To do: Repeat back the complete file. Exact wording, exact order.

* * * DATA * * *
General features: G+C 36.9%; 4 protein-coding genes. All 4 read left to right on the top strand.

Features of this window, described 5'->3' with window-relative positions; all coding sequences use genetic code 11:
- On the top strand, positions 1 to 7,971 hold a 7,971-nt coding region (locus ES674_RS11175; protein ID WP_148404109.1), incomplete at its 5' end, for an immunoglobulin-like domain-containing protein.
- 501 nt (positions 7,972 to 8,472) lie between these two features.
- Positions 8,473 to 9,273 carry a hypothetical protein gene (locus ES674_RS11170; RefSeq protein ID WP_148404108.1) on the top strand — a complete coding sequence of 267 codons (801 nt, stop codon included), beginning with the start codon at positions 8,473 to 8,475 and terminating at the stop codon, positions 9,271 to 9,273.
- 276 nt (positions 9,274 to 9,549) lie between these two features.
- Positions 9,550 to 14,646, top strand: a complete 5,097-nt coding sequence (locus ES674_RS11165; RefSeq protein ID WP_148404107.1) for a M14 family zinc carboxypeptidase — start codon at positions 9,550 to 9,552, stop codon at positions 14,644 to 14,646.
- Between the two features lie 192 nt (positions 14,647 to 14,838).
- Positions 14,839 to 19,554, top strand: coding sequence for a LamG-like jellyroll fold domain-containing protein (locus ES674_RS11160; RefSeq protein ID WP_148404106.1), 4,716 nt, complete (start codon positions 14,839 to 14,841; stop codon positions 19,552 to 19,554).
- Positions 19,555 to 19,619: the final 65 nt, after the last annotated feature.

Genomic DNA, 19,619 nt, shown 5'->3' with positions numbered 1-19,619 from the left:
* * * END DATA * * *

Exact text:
General features: G+C 36.9%; 4 protein-coding genes. All 4 read left to right on the top strand.

Features of this window, described 5'->3' with window-relative positions; all coding sequences use genetic code 11:
- On the top strand, positions 1 to 7,971 hold a 7,971-nt coding region (locus ES674_RS11175; protein ID WP_148404109.1), incomplete at its 5' end, for an immunoglobulin-like domain-containing protein.
- 501 nt (positions 7,972 to 8,472) lie between these two features.
- Positions 8,473 to 9,273 carry a hypothetical protein gene (locus ES674_RS11170; RefSeq protein ID WP_148404108.1) on the top strand — a complete coding sequence of 267 codons (801 nt, stop codon included), beginning with the start codon at positions 8,473 to 8,475 and terminating at the stop codon, positions 9,271 to 9,273.
- 276 nt (positions 9,274 to 9,549) lie between these two features.
- Positions 9,550 to 14,646, top strand: a complete 5,097-nt coding sequence (locus ES674_RS11165; RefSeq protein ID WP_148404107.1) for a M14 family zinc carboxypeptidase — start codon at positions 9,550 to 9,552, stop codon at positions 14,644 to 14,646.
- Between the two features lie 192 nt (positions 14,647 to 14,838).
- Positions 14,839 to 19,554, top strand: coding sequence for a LamG-like jellyroll fold domain-containing protein (locus ES674_RS11160; RefSeq protein ID WP_148404106.1), 4,716 nt, complete (start codon positions 14,839 to 14,841; stop codon positions 19,552 to 19,554).
- Positions 19,555 to 19,619: the final 65 nt, after the last annotated feature.

Genomic DNA, 19,619 nt, shown 5'->3' with positions numbered 1-19,619 from the left: